Monday, June 12, 2006

I was at my Nana's apartment this weekend taking care of her while my mom was enjoying some much needed respite from her duties as health advocate and care giver for Concetta Sturniolo.











Nana was diagnosed with cancer last November and at that time had the tumor (on her bladder) cauterized to slow down the onset of the cancer. In the past few weeks the tumor has been acting up again and she had to have it cauterized again, as well as have a neprastomy because the tumor is blocking her ureter and she isn't able to urinate.








Having a neprastomy involves an incision being made in the patient's side and a stint (or drainage tube) being inserted into the kidney so urine can run directly from the kidney into a bag that is attached to the leg. Coincidentally, having had this procedure likens my Nana's situation to my Pop's- Pop had had colon cancer in the 70's and spent nearly 30 years with a bag attached to his body. In a way, I think my Nana feels closer to my Pop now - it's almost like there is a small part of her that is accepting her fate a little more easily because she knew that having a bag was something Pop had experienced, and this makes her feel a little closer to her best friend who died four years ago.





On Saturday my cousins Christina and Michelle, and Michelle's husband Stanley visited from CT and NYC (respectively) and when asked how she was doing upon their arrival Nana said (with a wry look, a lowered brow, and out the corner of her mouth): "I stink on ice!"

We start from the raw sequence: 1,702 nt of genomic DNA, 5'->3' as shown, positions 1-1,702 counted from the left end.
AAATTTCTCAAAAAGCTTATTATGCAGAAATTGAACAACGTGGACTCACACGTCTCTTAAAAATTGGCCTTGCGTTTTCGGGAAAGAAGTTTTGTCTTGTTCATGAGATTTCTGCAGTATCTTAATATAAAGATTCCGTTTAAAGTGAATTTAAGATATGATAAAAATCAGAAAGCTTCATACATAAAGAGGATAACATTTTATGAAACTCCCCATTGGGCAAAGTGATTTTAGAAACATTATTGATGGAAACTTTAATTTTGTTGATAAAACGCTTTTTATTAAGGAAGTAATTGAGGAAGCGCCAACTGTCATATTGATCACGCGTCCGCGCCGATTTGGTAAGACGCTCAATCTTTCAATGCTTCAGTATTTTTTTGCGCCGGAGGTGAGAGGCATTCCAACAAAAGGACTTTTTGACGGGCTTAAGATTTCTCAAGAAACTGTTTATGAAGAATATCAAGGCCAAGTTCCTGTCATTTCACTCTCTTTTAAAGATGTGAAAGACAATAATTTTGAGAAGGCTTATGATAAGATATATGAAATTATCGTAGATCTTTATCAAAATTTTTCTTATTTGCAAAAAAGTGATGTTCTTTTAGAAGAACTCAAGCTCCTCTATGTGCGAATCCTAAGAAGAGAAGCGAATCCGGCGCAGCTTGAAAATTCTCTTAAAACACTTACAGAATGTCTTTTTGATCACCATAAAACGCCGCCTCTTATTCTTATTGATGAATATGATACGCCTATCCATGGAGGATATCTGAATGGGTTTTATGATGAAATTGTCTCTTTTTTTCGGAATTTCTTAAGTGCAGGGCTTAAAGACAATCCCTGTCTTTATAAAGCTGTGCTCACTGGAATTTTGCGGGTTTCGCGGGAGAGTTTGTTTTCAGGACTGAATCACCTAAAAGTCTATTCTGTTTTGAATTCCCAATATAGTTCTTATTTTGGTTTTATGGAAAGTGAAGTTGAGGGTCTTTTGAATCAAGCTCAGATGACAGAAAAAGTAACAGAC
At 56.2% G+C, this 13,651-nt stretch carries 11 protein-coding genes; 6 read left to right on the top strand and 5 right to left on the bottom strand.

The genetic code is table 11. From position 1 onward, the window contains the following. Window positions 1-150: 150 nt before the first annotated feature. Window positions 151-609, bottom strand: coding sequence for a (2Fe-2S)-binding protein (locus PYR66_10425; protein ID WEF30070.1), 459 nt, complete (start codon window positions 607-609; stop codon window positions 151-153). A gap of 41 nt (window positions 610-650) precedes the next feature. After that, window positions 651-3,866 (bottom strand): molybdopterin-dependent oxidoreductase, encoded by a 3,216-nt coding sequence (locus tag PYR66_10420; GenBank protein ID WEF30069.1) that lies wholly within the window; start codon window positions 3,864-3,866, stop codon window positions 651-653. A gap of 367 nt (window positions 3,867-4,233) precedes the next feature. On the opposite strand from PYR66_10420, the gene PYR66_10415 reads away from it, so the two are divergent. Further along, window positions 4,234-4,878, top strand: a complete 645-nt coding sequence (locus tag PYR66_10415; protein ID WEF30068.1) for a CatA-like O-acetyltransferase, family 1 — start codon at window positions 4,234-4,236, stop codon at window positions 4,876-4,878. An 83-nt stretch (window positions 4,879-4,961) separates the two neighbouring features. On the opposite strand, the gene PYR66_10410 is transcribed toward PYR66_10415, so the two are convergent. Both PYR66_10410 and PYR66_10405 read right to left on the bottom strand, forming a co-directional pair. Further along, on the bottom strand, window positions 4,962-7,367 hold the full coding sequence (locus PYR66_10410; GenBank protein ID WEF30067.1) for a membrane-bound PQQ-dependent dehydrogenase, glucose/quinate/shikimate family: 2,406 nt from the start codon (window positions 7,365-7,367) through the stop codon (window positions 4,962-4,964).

Nana has always had a great sense of humor- it's dark and hilarious and she's not shy about letting a person know how she feels. She and I always spend some amount of time talking about how she might best go about jumping off the balcony of her apartment.











When my Pop got really sick in 1997 I became his caregiver for a while- I did everything- I bathed him, I fed him, I changed the bag. I did, saw and experienced things that inverted my ideas of what it was to be a grandchild. I wasn't asking of him, he was asking of me, and all of a sudden, with his big hands in mine, trimming his toenails or cutting his hair I realized that suddenly I was an adult. That happened again this weekend.

3 comments:

scruffylooking said...

I'm sorry to hear about your grandmother. I hope things are as painless as possible for her. She's lucky to have you and I'm sure you've always felt the same about her.

Anonymous said...

That first statue looks like a Saint Anthony statue that was in my house when i was growing up - i remember i took crayons and forced blue and red colored crayon wax into the center of the lily blossoms that St. Anthony was holding - it's likely still there - i loved that statue, and i still sometimes find myself asking St. Anthony to intercede for me when i've lost something (he's the patron saint of lost things... among other areas)

i think Amy may have that statue in her house now

i'm sorry to hear about your grandmother's declining health - i remember visiting my grandmother D-D in the nursing home with Amy and she'd ask Amy to pluck her eyebrows for her and we'd sit and chat while amy plucked a few stray hairs

i hope i'll have some nice great niece to pluck my brows when i'm old - otherwise i'd feel completely lost and alone

i miss her
i really wish i could go visit her with Stephen and have a little cocktail with her

susan

i heart dorks said...

How could you be an adult with that adorable 7th grade butt-cut? Not possible.

Nicely done, pal.